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A poem of hope for Christmas

A poem of hope for Christmas

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At Christmastime, one tradition is to hope. In this medical column, can I prescribe some pill, balm, salve or nostrum that will give us hope? This year I would like to prescribe a poem I have shared before at Christmas that has a tone of hope that is very appropriate for all us in this time of angst and often deep despair with the pandemic we are experiencing. Whether you have been affected marginally or intimately, we realize we are all in this together.

The following poem that I am “re-gifting” has helped me understand that there can be hope amidst desperation. We should recall the grim extremes that people in homeless camps or hospital ICU’s, those devastated by floods, fires, earthquakes, storms, refugees in countries with needless war like Yemen, Syria, and Ethiopia and recognize the despair that humanity can face. How can these people have hope? The answer seems to lie in the intangible, ephemeral mystery we call the human spirit. We can’t define it, anymore than we can define love, but we know it is real.

We see hope in the people trying to stay warm sleeping outside in the cold, in people who are fighting to stay alive as a cancer overwhelms their physical being, in victims of the disease, depression, and in refugees escaping the violence of gangs and warlords in so many countries. Even in the cages of the concentration camps on our southwestern border.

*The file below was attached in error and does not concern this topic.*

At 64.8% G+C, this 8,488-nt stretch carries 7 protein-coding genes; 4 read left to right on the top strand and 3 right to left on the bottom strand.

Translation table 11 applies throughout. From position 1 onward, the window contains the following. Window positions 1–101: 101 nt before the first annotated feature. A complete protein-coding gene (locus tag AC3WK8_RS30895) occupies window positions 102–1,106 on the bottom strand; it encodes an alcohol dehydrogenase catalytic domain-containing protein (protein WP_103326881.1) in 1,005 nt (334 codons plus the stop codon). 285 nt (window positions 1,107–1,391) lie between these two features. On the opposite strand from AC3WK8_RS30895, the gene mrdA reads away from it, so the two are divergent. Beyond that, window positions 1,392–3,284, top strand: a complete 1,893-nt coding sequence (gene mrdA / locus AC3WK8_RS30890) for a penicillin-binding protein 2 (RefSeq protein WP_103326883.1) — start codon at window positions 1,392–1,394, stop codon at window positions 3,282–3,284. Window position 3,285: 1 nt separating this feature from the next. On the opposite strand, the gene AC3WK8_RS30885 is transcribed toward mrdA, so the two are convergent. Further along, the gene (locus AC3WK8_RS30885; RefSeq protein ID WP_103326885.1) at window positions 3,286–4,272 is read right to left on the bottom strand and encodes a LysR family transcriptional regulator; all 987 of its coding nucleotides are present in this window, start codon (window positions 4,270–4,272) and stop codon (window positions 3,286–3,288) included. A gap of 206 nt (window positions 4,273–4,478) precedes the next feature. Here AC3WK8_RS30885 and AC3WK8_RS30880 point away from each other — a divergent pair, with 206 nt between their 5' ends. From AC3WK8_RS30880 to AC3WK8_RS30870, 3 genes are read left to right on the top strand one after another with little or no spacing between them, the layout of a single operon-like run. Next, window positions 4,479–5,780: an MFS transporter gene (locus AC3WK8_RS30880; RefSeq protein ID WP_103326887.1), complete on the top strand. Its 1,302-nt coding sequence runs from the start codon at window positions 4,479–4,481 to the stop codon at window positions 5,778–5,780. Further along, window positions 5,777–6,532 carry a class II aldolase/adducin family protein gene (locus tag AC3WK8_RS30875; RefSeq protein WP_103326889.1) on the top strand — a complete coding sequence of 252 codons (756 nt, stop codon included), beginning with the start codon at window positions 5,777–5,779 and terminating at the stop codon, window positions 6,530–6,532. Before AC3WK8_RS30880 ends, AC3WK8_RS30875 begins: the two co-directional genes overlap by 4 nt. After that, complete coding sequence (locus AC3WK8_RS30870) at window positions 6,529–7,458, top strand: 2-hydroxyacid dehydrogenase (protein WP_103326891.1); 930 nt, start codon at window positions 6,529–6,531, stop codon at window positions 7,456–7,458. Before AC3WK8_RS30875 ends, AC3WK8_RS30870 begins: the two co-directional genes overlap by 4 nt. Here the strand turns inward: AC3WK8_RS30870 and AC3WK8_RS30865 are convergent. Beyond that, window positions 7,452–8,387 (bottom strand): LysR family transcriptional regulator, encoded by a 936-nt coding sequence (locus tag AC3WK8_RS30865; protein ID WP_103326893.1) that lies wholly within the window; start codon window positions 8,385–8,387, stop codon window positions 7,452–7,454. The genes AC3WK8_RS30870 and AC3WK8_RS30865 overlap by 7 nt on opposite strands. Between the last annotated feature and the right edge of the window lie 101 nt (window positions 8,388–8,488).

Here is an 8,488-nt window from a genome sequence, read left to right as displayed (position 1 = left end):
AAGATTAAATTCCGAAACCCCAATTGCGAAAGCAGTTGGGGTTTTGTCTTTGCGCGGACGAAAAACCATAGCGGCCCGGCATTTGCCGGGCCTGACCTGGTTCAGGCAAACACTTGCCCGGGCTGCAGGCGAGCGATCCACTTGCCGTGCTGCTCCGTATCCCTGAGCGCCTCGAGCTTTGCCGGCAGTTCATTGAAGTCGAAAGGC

How can they find hope and a will to live not knowing how they will eat or stay alive? That incredibly powerful and durable human spirit within emerges and imbues people with this thing called hope. Cultural and religious winter celebrations and even the New Year symbolize hope. We all take pieces of each we have learned to know, and incorporate them into our personal interpretation of hope.

Getting slightly personal, I remember my mother suffered from depression most of my younger life until it claimed her. Between episodes she could be a happy, sunny, inspirational person that every kid in the neighborhood loved and minded. After college I played clarinet in the USMA Band at West Point for my army duty. My mom and dad would write letters every week to encourage and support me. Mom sent many short poems. The one that I have kept nearest to me radiates what hope can and should be, at least to me.

As we struggle to endure this current physical and emotional strife in our own diverse, personal paths, maybe the following re-gifted poem will help you find the beginning of hope.

Noise of the world

Is dinning and dinning.

Webs of our lives

Keep spinning and spinning.

Somewhere in the snarl

There’s a sparkle, a glimmer.

Now, glint and glow,

Do not grow dimmer

Before I can clasp

And hold you to see

How light covers dark

For the world and for me.

— Irene Bures

This is my prescription for hope for you, just as we should remember the gift of the meaning of Jesus’ birth at this time for all us, regardless of religion, the gift of hope.

To end on a lighter note, here is one of the many pungent pandemic posies people have published. It says that this, too, shall pass. It may pass like a kidney stone passes, but it will pass. Thanks for reading. Merry Christmas.


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